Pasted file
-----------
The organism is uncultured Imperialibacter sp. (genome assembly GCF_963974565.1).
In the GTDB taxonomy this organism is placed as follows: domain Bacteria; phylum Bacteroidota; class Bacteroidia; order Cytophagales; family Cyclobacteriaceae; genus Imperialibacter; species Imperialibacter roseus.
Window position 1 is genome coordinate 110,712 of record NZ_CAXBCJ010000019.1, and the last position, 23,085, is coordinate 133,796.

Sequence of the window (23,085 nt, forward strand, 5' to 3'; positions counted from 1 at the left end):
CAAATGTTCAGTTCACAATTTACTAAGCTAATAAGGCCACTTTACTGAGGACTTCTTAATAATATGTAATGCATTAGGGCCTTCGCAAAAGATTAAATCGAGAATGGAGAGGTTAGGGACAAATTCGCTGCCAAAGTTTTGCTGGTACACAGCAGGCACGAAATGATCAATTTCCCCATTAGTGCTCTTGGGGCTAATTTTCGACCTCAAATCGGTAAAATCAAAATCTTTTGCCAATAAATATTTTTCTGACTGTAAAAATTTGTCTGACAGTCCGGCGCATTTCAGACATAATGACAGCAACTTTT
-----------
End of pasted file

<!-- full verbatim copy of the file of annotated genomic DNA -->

The organism is uncultured Imperialibacter sp. (genome assembly GCF_963974565.1).
In the GTDB taxonomy this organism is placed as follows: domain Bacteria; phylum Bacteroidota; class Bacteroidia; order Cytophagales; family Cyclobacteriaceae; genus Imperialibacter; species Imperialibacter roseus.
Window position 1 is genome coordinate 110,712 of record NZ_CAXBCJ010000019.1, and the last position, 23,085, is coordinate 133,796.

Sequence of the window (23,085 nt, forward strand, 5' to 3'; positions counted from 1 at the left end):
CAAATGTTCAGTTCACAATTTACTAAGCTAATAAGGCCACTTTACTGAGGACTTCTTAATAATATGTAATGCATTAGGGCCTTCGCAAAAGATTAAATCGAGAATGGAGAGGTTAGGGACAAATTCGCTGCCAAAGTTTTGCTGGTACACAGCAGGCACGAAATGATCAATTTCCCCATTAGTGCTCTTGGGGCTAATTTTCGACCTCAAATCGGTAAAATCAAAATCTTTTGCCAATAAATATTTTTCTGACTGTAAAAATTTGTCTGACAGTCCGGCGCATTTCAGACATAATGACAGCAACTTTT